The signals highlighted reddish seem to be initialized for I2C bus/SPI and seem not to be usable for GPIO per default.

The table on page 30 of OLinuXino-MINI manual (local copy) lists Linux GPIO20 (UEXT_SPI2_MOSI) on the GPIO connector pin 9. Pin 9 in fact is GPIO5 and there is no pin changing state when writing to GPIO20.

GPIO Connector Pin# Linux GPIO Port# Board Mark Signal Name SoC Pin# shared functions
1 - BAT BAT 103
2 - GND GND 30, 35, 98, 105, 112, 118
3 16 P17 PIN17/LCD_D16 19
4 17 P18 PIN18/LCD_D17/LAN_RES 20 USB_EN
5 7 P16 PIN16/LCD_D15 28
6 54 P19 PIN19/LCD_DOTCLK 17
7 6 P15 PIN15/LCD_D14 29
8 57 P20 PIN20/LCD_VSYNC 16
9 5 P14 PIN14/LCD_D13 26
10 56 P21 PIN21/LCD_HSYNC/I2C_SDA 15 I2C_SDA
11 4 P13 PIN13/LCD_D12 27
12 55 P22 PIN22/LCD_EN/I2C_SCL 11 I2C_SCL
13 3 P12 PIN12/LCD_D11/UEXT_CS 25 UEXT_CS
14 50 P23 PIN23/LCD_DISP 12
15 2 P11 PIN11/LCD_D10 24
16 52 P24 PIN24/LCD_WR 13
17 1 P10 PIN10/LCD_D09 23
18 51 P25 PIN25/LCD_RS 14
19 0 P9 PIN9/LCD_D08/SSP2_MISO 22 SSP2_MISO
20 53 P26 PIN26/LCD_CS 10
21 39 P8 PIN8/LCD_D07 9
22 60 P27 PIN27/PWM2 91
23 38 P7 PIN7/LCD_D06 8
24 25 P28 PIN28/SOFT_SDA 31
25 37 P6 PIN6/LCD_D05 7
26 23 P29 PIN29/SOFT_SCL 34
27 36 P5 PIN5/LCD_D04 6
28 91 P30 PIN30 81
29 35 P4 PIN4/LCD_D03 5
30 92 P31 PIN31 82
31 34 P3 PIN3/LCD_D02 4
32 - P32 PIN32/LRADC1 107
33 33 P2 PIN2/LCD_D01 3
34 - P33 PIN33/LRADC0 108
35 32 P1 PIN1/LCD_D00 2
36 - P34 PIN34/MIC 116
37 - +5V +5VUEXT 102
38 - 3.3V 3.3VREG -
39 - VIN VIN -
40 - GND GND 30, 35, 98, 105, 112, 118

Mapping of Linux GPIO numbers to iMX233-OLINUXINO-Mini Connector Pins

GPIO 40pin Connector with Linux gpio Numbering

So far I successfully tested gpio 1, 2, 4, 5, 6, 7, 16, 23, 25, 32, 33, 34, 35, 36, 37, 38, 39, 50, 51, 52, 53, 54, 57, 60, 91, 92.
This makes a 26 pins, which may be used as gpio outputs with 3.3V and may drive a red LED with a current limiting resistor of 180Ω
Outputs seem to work as open drain and do not drive a LED when switched high.

Links

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Access Point (hostapd) with RTL8188CUS Wlan Module

hostapd from Arch Linux distro does not seem to work with the RTL8188CUS based wlan module from Olimex.

The reason seems to be the 8192cu driver module not supporting the nl80211 control interface.

When starting hostapd with debugging (-dd) activated I get output like this:

random: Trying to read entropy from /dev/random
Configuration file: /etc/hostapd/hostapd.conf
ctrl_interface_group=0
Could not open file /sys/class/net/wlan0/phy80211/name: No such file or directory
rfkill: Cannot open RFKILL control device
nl80211: RFKILL status not available
netlink: Operstate: linkmode=0, operstate=6
nl80211: Set mode ifindex 6 iftype 2 (STATION)
nl80211: Failed to set interface 6 to mode 2: -19 (No such device)
nl80211 driver initialization failed.

But there is a guy who found the sources of a hostapd modified by Realtek. He compiled this and seemed to have got a working access point.
See his description.

The sources from Realtek may be downloaded here.

Here is an other guy's posting on building a special hostapd supporting RTL8188CUS.

I downloaded the file RTL8192xC_USB_linux_v3.4.4_4749.20121105.zip from the Realtek website (under the RTL8192CU paragraph).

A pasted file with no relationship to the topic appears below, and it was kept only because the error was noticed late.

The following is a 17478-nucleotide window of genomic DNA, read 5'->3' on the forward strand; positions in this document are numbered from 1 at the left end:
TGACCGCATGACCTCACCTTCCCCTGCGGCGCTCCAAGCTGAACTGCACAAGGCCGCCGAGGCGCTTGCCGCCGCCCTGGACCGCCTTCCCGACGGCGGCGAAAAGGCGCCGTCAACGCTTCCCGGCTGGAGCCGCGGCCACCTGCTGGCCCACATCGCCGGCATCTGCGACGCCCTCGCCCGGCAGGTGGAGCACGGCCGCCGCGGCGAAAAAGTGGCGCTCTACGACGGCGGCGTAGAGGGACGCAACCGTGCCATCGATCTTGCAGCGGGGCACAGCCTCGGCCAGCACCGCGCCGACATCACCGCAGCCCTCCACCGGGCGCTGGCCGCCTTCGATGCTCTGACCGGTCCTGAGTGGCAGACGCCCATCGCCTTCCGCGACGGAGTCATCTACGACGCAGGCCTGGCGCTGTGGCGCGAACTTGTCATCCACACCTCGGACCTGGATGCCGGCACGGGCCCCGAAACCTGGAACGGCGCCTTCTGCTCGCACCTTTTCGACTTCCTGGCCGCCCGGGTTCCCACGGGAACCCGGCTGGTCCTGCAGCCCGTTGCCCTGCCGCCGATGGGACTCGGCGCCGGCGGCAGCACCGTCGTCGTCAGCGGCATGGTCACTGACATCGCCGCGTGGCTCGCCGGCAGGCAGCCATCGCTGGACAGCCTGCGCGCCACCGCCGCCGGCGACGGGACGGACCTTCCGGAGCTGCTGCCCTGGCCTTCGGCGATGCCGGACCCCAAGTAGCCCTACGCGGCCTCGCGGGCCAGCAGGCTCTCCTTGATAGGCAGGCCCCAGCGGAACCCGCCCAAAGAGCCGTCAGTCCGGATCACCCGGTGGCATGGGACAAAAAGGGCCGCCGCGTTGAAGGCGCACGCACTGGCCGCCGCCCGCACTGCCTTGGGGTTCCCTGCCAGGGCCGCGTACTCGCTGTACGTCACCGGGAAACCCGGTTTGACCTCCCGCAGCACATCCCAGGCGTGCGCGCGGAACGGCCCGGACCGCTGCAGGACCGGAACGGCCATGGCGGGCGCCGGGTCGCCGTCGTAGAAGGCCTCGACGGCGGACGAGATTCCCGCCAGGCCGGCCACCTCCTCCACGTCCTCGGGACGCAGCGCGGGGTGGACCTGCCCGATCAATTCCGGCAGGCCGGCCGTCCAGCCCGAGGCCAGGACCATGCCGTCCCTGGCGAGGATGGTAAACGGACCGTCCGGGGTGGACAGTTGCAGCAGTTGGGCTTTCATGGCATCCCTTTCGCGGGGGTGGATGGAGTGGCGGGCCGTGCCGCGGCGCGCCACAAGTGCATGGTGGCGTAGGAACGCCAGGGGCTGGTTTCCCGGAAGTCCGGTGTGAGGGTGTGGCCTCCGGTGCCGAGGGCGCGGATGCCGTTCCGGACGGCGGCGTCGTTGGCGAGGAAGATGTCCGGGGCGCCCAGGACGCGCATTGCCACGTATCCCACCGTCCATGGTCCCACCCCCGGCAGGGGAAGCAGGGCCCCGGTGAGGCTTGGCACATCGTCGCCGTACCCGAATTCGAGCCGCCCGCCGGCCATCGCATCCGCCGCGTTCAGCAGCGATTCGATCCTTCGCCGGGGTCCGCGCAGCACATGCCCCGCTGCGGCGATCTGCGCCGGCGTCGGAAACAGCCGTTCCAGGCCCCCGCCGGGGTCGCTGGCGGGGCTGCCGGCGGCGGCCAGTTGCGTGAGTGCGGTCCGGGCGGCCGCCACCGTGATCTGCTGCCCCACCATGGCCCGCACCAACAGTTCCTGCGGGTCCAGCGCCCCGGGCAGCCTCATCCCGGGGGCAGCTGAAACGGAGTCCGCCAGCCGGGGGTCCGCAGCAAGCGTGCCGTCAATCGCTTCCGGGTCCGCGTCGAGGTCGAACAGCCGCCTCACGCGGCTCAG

It contained a directory wpa_supplicant_hostapd which contained a file wpa_supplicant_hostapd-0.8_rtw_20120803.zip.
This zip file I unpacked on the target system, where it created a directory wpa_supplicant_hostapd-0.8 which itself contained a directory hostapd.
Changing to that hostapd directory and running make && make install built hostapd and installed it under /usr/local/bin.

As already mentioned, this hostapd does not use nl80211 control interface but rtl871xdrv instead.

This means that hostapd config file must have

driver=rtl871xdrv

instead of

driver=nl80211

A working example /etc/hostapd/hostapd.conf file is here:

interface=wlan0
driver=rtl871xdrv
country_code=756
hw_mode=g
channel=11
ssid=testap
#bridge=br0
logger_syslog=-1
logger_syslog_level=0
logger_stdout=-1
logger_stdout_level=2
dump_file=/tmp/hostapd.dump
ctrl_interface=/var/run/hostapd
ctrl_interface_group=0
beacon_int=100
dtim_period=2
wpa=2
wpa_passphrase=secret pass phrase

More on setting up a full fledged access point with dhcp server and internet routing can be found here.

Olimex has a description on howto build the driver module for the RTL8188CUS from the same Realtek driver zip file mentioned above.

Configure Access Point

To get a working access point, several things and services need to be set up and configured:

First: the wlan interface must be set up and have assigned an ip address.

iwconfig wlan0 mode Master
ifconfig wlan0 192.168.127.1 netmask 255.255.255.0 up

Second: a dhcp server must be listening on the wlan interface and assign address leases to requesting clients.

-> Configure the dhcp server and start it: in /etc/dhcpd.conf

# dhcpd.conf
#
# Sample configuration file for ISC dhcpd
#

# option definitions common to all supported networks...
option domain-name "example.org";
option domain-name-servers ns1.example.org, ns2.example.org;
default-lease-time 600;
max-lease-time 7200;

ddns-update-style none;
ignore client-updates;
authoritative;
option local-wpad code 252 = text;

subnet 192.168.127.0 netmask 255.255.255.0 {
  range 192.168.127.3 192.168.127.13;

  # --- default gateway
  option routers 192.168.127.1;
  # --- Netmask
  option subnet-mask 255.255.255.0;
  # --- Broadcast Address
  option broadcast-address 192.168.127.255;
  # --- Domain name servers, tells the clients which DNS servers to use.
  option domain-name-servers 192.168.127.1;
  option time-offset 0;
  default-lease-time 1209600;
  max-lease-time 1814400;
}

Start dhcpd:

dhcpd -4 -cf /etc/dhcpd.conf wlan0

Third: hostapd must be setup and configured

some helpful links

Making a WiFi Hotspot / Access Point using Linux & wifi lan card/USB adapter
Wlan mit AccessPoint
(W)LAN und Arch Linux
Software Access Point
Hostapd : The Linux Way to create Virtual Wifi Access Point
Creating a wireless access point on Arch Linux

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Links